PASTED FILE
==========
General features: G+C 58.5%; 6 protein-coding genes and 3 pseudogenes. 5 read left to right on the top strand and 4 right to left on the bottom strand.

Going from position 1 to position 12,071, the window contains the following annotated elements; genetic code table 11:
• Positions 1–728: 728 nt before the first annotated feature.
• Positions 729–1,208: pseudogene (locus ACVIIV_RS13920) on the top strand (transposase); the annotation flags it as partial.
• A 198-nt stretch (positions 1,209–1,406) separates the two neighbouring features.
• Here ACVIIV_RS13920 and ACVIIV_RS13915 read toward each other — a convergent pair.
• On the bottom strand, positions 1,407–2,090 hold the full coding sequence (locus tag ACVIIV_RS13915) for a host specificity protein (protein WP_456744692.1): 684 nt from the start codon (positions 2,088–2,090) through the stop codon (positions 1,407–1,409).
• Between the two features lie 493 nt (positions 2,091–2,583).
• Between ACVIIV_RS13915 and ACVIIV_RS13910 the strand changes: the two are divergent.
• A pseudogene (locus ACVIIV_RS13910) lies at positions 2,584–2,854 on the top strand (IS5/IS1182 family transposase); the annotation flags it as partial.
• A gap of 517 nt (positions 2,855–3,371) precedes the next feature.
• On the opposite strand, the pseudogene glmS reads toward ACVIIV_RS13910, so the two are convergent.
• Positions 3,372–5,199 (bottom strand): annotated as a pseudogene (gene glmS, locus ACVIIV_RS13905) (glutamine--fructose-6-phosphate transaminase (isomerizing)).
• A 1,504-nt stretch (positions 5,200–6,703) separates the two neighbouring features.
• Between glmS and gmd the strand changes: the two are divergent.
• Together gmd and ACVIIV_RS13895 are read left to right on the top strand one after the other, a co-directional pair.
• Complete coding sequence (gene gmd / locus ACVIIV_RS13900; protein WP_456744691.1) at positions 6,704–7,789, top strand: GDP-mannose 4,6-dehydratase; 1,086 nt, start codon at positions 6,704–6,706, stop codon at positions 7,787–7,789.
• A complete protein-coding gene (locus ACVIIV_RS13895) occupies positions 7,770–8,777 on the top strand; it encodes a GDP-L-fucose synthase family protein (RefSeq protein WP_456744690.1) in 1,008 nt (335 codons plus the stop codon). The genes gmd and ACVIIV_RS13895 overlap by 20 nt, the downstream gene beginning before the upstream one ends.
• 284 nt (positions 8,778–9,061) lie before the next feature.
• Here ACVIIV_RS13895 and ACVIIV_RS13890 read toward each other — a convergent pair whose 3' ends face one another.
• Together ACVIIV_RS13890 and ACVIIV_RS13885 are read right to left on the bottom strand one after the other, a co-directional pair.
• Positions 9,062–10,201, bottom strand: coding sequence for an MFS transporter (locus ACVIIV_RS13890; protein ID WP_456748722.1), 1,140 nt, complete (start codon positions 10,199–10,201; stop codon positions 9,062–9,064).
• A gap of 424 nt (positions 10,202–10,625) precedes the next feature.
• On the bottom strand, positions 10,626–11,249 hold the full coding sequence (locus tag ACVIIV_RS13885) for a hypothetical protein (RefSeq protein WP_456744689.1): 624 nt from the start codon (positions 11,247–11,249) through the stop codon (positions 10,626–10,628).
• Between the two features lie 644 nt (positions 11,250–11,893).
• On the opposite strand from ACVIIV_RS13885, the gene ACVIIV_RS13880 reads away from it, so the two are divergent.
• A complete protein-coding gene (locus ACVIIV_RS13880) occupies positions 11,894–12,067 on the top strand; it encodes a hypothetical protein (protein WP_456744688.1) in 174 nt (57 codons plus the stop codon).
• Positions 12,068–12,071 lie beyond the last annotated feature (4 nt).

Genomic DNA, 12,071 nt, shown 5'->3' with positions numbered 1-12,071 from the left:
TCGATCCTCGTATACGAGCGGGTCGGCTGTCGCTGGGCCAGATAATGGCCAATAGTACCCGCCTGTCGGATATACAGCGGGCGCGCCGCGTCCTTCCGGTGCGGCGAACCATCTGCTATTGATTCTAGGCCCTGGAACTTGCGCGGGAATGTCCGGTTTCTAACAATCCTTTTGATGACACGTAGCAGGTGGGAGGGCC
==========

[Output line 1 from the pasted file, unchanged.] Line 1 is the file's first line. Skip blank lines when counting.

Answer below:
General features: G+C 58.5%; 6 protein-coding genes and 3 pseudogenes. 5 read left to right on the top strand and 4 right to left on the bottom strand.